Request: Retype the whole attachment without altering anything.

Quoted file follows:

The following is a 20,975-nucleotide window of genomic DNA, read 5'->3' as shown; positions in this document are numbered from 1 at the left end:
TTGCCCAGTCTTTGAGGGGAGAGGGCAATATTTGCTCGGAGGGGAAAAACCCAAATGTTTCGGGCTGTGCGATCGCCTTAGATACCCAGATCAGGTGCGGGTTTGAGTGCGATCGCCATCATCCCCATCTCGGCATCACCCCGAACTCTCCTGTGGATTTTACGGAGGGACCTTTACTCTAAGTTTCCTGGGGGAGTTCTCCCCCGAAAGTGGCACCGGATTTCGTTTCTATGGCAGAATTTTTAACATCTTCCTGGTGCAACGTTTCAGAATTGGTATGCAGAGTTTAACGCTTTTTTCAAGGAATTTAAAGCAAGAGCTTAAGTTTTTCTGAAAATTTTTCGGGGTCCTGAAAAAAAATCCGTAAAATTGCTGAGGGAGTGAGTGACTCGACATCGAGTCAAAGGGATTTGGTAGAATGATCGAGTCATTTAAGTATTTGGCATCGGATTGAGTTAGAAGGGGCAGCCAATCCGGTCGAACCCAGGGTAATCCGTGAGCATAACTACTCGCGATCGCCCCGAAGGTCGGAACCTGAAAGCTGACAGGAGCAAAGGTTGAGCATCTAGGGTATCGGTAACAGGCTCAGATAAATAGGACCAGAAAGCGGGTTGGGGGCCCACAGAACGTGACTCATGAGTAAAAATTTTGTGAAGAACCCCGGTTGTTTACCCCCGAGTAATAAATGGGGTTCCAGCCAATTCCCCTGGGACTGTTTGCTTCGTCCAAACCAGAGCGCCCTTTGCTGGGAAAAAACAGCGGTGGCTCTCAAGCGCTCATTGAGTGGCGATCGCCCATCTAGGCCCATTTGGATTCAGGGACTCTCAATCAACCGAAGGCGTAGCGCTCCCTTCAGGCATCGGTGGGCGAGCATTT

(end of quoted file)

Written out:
The following is a 20,975-nucleotide window of genomic DNA, read 5'->3' as shown; positions in this document are numbered from 1 at the left end:
TTGCCCAGTCTTTGAGGGGAGAGGGCAATATTTGCTCGGAGGGGAAAAACCCAAATGTTTCGGGCTGTGCGATCGCCTTAGATACCCAGATCAGGTGCGGGTTTGAGTGCGATCGCCATCATCCCCATCTCGGCATCACCCCGAACTCTCCTGTGGATTTTACGGAGGGACCTTTACTCTAAGTTTCCTGGGGGAGTTCTCCCCCGAAAGTGGCACCGGATTTCGTTTCTATGGCAGAATTTTTAACATCTTCCTGGTGCAACGTTTCAGAATTGGTATGCAGAGTTTAACGCTTTTTTCAAGGAATTTAAAGCAAGAGCTTAAGTTTTTCTGAAAATTTTTCGGGGTCCTGAAAAAAAATCCGTAAAATTGCTGAGGGAGTGAGTGACTCGACATCGAGTCAAAGGGATTTGGTAGAATGATCGAGTCATTTAAGTATTTGGCATCGGATTGAGTTAGAAGGGGCAGCCAATCCGGTCGAACCCAGGGTAATCCGTGAGCATAACTACTCGCGATCGCCCCGAAGGTCGGAACCTGAAAGCTGACAGGAGCAAAGGTTGAGCATCTAGGGTATCGGTAACAGGCTCAGATAAATAGGACCAGAAAGCGGGTTGGGGGCCCACAGAACGTGACTCATGAGTAAAAATTTTGTGAAGAACCCCGGTTGTTTACCCCCGAGTAATAAATGGGGTTCCAGCCAATTCCCCTGGGACTGTTTGCTTCGTCCAAACCAGAGCGCCCTTTGCTGGGAAAAAACAGCGGTGGCTCTCAAGCGCTCATTGAGTGGCGATCGCCCATCTAGGCCCATTTGGATTCAGGGACTCTCAATCAACCGAAGGCGTAGCGCTCCCTTCAGGCATCGGTGGGCGAGCATTT